Loch Humphreys dies; officer probed swindles
Loch W. Humphreys Jr., who investigated flimflam artists and escorted celebrities ranging from actors to presidents during a colorful 28-year career as a Baltimore police officer, died of cancer Friday at his Towson home. He was 78.
Services for the retired police captain will be at 10 a.m. tomorrow in the Episcopal Church of the Holy Comforter, 130 W. Seminary Ave. in Lutherville.
Captain Humphreys was the son of the lighthouse keeper and was born in the Piney Point lighthouse in St. Mary's County. He was reared in Baltimore and graduated in 1934 from City College.
After a year at the University of Minnesota, he returned to Baltimore and became a car salesman. But he had always wanted to be a policeman, so he gave up the $8,000-a-year sales job in 1938 to become a patrolman at $42.50 a week.
Within a year, he was promoted to detective and earned a reputation as an undercover investigator.
He lived in a boarding house to keep an eye on a figure in a Pennsylvania murder; associated with burglars to solve a major theft; and endured surgery for "fallen arches" to haul in a phony doctor.
He was promoted to detective sergeant in 1945, lieutenant in pTC 1952 and captain in 1961. He specialized in hotel thieves, pickpockets and swindlers -- the guys, he said, who "can pick the gold out of your teeth."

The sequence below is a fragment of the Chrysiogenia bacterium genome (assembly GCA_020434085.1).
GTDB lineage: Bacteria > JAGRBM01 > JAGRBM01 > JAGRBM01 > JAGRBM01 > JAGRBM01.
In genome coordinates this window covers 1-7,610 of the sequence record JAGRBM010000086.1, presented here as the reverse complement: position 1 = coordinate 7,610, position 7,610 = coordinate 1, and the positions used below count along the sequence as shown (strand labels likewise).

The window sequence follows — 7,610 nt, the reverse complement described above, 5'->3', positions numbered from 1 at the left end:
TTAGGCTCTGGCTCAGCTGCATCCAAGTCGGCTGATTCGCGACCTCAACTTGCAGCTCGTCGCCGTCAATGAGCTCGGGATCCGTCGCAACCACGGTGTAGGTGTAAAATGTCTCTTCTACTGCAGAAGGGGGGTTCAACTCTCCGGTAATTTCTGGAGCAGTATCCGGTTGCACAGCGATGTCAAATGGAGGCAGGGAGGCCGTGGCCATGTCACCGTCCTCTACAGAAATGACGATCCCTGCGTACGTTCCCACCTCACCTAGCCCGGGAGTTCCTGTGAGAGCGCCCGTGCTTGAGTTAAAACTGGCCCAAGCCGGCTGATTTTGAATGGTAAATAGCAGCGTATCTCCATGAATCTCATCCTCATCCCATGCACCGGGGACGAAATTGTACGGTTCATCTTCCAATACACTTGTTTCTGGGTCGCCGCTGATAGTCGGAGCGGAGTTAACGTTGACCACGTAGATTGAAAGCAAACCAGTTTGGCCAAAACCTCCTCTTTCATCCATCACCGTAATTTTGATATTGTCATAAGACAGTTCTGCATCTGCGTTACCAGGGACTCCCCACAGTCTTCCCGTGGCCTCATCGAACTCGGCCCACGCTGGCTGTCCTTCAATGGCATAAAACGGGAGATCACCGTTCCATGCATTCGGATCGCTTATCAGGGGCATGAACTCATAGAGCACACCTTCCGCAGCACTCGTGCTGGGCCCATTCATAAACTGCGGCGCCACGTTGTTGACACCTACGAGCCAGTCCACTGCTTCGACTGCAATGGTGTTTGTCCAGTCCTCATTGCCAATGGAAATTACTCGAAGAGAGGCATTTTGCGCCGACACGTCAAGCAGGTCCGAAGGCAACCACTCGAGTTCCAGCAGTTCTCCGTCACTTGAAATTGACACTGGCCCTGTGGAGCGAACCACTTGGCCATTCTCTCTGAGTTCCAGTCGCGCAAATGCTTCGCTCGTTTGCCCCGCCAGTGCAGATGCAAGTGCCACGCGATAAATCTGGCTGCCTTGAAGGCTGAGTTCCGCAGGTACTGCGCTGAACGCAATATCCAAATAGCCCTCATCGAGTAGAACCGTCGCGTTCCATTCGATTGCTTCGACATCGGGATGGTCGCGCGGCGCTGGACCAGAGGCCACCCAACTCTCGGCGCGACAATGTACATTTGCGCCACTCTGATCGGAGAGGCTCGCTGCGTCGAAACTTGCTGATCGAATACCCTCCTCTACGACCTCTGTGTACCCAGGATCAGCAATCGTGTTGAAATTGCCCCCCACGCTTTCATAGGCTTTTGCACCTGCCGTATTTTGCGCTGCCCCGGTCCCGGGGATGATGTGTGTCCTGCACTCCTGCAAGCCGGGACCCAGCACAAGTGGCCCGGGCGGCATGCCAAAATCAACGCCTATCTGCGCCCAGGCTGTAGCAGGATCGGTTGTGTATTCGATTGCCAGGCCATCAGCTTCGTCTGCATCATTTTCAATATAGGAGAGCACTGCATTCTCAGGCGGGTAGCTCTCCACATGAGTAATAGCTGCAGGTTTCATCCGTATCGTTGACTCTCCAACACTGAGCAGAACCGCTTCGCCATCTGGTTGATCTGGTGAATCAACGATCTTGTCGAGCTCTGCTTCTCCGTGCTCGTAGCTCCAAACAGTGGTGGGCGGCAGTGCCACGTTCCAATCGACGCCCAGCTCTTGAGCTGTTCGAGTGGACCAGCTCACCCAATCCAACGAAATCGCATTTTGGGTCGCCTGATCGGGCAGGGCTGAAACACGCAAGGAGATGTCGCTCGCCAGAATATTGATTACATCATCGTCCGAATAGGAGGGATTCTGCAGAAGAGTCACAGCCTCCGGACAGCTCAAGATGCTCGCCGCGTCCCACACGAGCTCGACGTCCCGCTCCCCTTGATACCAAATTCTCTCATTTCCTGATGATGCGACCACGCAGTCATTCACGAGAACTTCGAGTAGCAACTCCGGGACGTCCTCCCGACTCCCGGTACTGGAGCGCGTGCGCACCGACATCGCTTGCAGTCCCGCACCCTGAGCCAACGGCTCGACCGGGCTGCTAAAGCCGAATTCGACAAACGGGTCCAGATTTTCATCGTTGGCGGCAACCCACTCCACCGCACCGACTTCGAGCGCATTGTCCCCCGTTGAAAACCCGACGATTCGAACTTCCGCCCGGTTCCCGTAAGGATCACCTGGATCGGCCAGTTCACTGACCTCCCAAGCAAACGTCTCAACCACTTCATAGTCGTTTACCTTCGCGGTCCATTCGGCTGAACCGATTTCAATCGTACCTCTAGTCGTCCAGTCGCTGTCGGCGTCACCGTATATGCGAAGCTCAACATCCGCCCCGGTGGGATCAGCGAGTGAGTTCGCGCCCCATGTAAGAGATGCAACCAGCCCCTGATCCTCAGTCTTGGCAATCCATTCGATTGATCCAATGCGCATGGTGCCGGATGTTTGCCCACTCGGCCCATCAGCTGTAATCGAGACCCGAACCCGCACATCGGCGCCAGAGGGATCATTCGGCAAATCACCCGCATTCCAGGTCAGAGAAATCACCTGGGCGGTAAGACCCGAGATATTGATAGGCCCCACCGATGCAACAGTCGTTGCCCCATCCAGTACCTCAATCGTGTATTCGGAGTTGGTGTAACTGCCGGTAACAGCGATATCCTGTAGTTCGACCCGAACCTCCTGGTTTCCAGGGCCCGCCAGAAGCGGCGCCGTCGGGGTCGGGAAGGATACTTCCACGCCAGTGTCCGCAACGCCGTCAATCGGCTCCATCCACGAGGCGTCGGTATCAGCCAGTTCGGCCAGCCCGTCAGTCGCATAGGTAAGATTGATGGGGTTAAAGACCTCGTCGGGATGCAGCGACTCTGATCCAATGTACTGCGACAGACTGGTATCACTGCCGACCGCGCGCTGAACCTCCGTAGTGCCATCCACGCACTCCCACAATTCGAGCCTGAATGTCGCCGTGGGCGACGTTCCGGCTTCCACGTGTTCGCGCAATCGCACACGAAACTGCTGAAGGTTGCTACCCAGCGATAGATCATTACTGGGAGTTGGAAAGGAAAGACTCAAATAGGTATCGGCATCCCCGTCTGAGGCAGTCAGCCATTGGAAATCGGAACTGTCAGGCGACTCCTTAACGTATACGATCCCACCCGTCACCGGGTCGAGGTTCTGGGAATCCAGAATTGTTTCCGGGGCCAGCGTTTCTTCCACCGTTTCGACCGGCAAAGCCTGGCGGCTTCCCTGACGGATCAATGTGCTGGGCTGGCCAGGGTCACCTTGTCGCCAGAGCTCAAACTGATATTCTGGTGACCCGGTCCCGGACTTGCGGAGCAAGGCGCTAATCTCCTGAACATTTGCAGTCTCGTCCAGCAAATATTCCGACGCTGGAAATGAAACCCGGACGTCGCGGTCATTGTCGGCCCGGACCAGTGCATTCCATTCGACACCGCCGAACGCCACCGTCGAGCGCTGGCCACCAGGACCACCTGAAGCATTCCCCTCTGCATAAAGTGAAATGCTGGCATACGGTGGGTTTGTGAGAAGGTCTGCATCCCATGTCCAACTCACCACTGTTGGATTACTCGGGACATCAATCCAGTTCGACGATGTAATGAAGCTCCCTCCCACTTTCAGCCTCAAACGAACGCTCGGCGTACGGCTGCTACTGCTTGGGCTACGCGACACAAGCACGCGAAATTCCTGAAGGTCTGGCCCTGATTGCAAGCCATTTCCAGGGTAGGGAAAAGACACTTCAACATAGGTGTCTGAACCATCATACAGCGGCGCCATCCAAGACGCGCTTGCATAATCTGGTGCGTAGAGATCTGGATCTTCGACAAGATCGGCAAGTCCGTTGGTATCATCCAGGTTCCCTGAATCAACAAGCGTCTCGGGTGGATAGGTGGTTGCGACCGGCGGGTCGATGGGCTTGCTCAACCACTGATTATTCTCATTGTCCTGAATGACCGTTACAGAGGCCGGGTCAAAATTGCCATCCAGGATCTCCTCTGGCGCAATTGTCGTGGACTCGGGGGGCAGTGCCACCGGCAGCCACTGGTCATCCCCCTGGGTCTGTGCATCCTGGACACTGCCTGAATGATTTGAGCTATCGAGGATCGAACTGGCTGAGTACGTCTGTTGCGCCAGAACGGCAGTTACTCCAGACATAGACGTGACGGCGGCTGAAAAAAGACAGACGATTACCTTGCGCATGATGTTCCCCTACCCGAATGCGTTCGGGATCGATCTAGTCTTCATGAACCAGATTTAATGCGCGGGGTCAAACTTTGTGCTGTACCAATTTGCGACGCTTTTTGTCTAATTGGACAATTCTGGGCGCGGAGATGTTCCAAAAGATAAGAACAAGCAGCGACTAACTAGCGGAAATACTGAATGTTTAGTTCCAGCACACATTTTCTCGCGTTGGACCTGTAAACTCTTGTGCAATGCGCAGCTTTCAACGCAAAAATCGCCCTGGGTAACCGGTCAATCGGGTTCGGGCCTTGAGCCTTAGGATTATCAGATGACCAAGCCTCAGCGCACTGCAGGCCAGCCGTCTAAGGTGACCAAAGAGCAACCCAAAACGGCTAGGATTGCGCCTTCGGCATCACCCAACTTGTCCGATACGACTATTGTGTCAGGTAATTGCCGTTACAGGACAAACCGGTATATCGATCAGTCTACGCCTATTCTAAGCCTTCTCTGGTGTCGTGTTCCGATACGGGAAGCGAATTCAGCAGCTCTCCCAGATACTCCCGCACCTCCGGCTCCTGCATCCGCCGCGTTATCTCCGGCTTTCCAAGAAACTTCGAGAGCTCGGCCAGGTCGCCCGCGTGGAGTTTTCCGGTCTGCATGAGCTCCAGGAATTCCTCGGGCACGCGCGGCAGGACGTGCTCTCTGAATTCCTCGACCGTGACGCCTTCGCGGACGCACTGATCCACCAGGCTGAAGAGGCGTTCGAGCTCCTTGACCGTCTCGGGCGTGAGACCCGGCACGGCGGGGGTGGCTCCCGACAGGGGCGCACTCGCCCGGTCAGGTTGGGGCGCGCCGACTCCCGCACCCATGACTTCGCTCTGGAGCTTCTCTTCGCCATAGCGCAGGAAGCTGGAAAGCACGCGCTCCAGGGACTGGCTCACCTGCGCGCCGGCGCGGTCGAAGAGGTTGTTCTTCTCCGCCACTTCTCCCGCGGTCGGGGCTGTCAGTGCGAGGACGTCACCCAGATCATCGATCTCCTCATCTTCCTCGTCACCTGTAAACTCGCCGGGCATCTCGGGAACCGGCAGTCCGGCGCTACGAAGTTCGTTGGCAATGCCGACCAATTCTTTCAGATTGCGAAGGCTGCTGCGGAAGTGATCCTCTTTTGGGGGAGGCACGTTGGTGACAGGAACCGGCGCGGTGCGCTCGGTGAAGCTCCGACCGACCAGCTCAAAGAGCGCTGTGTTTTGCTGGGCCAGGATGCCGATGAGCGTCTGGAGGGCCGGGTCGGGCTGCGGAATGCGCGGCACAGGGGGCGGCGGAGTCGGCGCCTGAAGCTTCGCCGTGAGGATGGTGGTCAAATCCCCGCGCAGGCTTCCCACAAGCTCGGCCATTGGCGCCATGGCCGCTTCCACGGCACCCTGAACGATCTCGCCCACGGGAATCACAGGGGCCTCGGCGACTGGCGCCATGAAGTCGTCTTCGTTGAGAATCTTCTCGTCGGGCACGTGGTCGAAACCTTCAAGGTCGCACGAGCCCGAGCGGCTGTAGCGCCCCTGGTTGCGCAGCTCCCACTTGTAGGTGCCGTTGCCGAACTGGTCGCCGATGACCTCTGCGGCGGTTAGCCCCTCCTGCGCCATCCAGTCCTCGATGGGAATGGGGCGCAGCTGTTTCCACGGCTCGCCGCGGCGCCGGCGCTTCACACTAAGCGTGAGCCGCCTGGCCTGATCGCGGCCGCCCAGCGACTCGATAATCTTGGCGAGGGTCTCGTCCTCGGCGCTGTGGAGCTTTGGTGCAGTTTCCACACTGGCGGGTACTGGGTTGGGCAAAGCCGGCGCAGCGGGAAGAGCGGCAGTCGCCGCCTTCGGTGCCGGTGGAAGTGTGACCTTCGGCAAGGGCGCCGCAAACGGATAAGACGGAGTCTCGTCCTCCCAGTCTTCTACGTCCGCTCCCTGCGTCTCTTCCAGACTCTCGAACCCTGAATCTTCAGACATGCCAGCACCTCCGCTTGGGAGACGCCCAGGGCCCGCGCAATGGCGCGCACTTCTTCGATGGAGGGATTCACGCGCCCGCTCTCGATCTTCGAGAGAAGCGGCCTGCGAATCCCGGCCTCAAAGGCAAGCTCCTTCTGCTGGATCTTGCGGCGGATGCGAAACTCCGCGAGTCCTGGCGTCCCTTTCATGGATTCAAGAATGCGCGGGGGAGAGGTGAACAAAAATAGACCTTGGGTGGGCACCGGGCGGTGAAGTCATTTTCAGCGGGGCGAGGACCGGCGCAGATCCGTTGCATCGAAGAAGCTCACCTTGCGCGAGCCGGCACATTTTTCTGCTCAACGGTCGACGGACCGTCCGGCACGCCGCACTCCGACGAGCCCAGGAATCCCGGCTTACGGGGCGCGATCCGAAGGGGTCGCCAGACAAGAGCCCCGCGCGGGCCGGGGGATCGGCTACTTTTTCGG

As head of the escort unit, he resembled a movie producer or corporate president with his carefully groomed iron-gray hair, heavy-rimmed glasses and a silk suit concealing a shoulder holster and snub-nosed .38-caliber police special.
He talked with President Dwight D. Eisenhower about golf, with then-Vice President Richard M. Nixon about the best seafood restaurants in Los Angeles, with actor E. G. Marshall about fishing, with actress Dorothy Lamour about horse racing and with comedian Jackie Gleason -- a favorite -- about police work.
Captain Humphreys retired in 1966 on a medical disability after a car accident aggravated a back injury he had suffered while battling a bunco man down four flights of stairs in the old Emerson Hotel. He worked another 10 years in charge of security at the marine engineering school, then in the old Southern Hotel. In retirement, he joined the Towson Elks Lodge -- a place, his daughter said, where he could always find a good game of gin.
Surviving are his wife of 52 years, the former Elizabeth Murray; a daughter, Elizabeth H. Shire of Towson; a brother, Marion E. Humphreys of Towson; and three grandchildren.
The family suggested donations to the St. Joseph Hospital hospice program.
Lawrence "Bud" Freeman, who helped make Chicago the jazz capital of the Roaring '20s, died Friday of cancer there. He was 84. Mr. Freeman, a tenor saxophone player, was the last surviving member of the "Austin High Gang," a group that forged the Chicago jazz sound of the 1920s. The group included such future jazz stars as cornetist Jimmy McPartland, who died Wednesday, clarinetist Frank Teschemacher and drummer Dave Tough. As a teen-ager, Mr. Freeman and his friends used to sneak into clubs to hear the likes of trumpeter Louis Armstrong and pianist Earl "Fatha" Hines. They took what they heard, changed it and created what was known as Chicago jazz. The group expanded to include people who didn't attend Austin High School: Benny Goodman, Eddie Condon and Gene Krupa.
A voracious reader, Mr. Freeman often would pick up a book between sets.